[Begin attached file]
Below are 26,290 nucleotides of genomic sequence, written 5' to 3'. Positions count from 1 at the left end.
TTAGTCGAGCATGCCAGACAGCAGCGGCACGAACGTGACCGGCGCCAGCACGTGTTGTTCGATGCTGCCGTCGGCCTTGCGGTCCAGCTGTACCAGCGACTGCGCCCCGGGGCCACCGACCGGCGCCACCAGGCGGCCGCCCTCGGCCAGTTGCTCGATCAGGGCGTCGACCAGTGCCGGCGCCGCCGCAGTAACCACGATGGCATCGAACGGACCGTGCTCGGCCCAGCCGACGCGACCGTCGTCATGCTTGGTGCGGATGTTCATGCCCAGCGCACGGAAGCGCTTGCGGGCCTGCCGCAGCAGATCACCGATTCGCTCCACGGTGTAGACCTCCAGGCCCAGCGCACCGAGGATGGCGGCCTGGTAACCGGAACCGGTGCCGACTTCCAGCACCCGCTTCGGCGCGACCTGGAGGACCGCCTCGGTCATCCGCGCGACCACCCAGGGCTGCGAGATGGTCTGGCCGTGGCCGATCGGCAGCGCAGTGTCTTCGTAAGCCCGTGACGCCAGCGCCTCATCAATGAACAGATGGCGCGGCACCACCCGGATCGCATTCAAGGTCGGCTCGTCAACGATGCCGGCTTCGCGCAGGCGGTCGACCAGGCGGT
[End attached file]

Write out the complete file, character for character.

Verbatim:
Below are 26,290 nucleotides of genomic sequence, written 5' to 3'. Positions count from 1 at the left end.
TTAGTCGAGCATGCCAGACAGCAGCGGCACGAACGTGACCGGCGCCAGCACGTGTTGTTCGATGCTGCCGTCGGCCTTGCGGTCCAGCTGTACCAGCGACTGCGCCCCGGGGCCACCGACCGGCGCCACCAGGCGGCCGCCCTCGGCCAGTTGCTCGATCAGGGCGTCGACCAGTGCCGGCGCCGCCGCAGTAACCACGATGGCATCGAACGGACCGTGCTCGGCCCAGCCGACGCGACCGTCGTCATGCTTGGTGCGGATGTTCATGCCCAGCGCACGGAAGCGCTTGCGGGCCTGCCGCAGCAGATCACCGATTCGCTCCACGGTGTAGACCTCCAGGCCCAGCGCACCGAGGATGGCGGCCTGGTAACCGGAACCGGTGCCGACTTCCAGCACCCGCTTCGGCGCGACCTGGAGGACCGCCTCGGTCATCCGCGCGACCACCCAGGGCTGCGAGATGGTCTGGCCGTGGCCGATCGGCAGCGCAGTGTCTTCGTAAGCCCGTGACGCCAGCGCCTCATCAATGAACAGATGGCGCGGCACCACCCGGATCGCATTCAAGGTCGGCTCGTCAACGATGCCGGCTTCGCGCAGGCGGTCGACCAGGCGGT